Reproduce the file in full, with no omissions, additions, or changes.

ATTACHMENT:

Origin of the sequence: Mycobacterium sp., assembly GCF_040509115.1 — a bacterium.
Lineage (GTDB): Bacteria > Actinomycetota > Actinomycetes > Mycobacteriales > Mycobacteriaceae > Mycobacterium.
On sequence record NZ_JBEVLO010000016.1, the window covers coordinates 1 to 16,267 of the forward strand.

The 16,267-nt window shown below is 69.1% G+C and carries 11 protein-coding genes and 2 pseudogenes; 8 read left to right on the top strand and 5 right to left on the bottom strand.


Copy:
Origin of the sequence: Mycobacterium sp., assembly GCF_040509115.1 — a bacterium.
Lineage (GTDB): Bacteria > Actinomycetota > Actinomycetes > Mycobacteriales > Mycobacteriaceae > Mycobacterium.
On sequence record NZ_JBEVLO010000016.1, the window covers coordinates 1 to 16,267 of the forward strand.

The 16,267-nt window shown below is 69.1% G+C and carries 11 protein-coding genes and 2 pseudogenes; 8 read left to right on the top strand and 5 right to left on the bottom strand.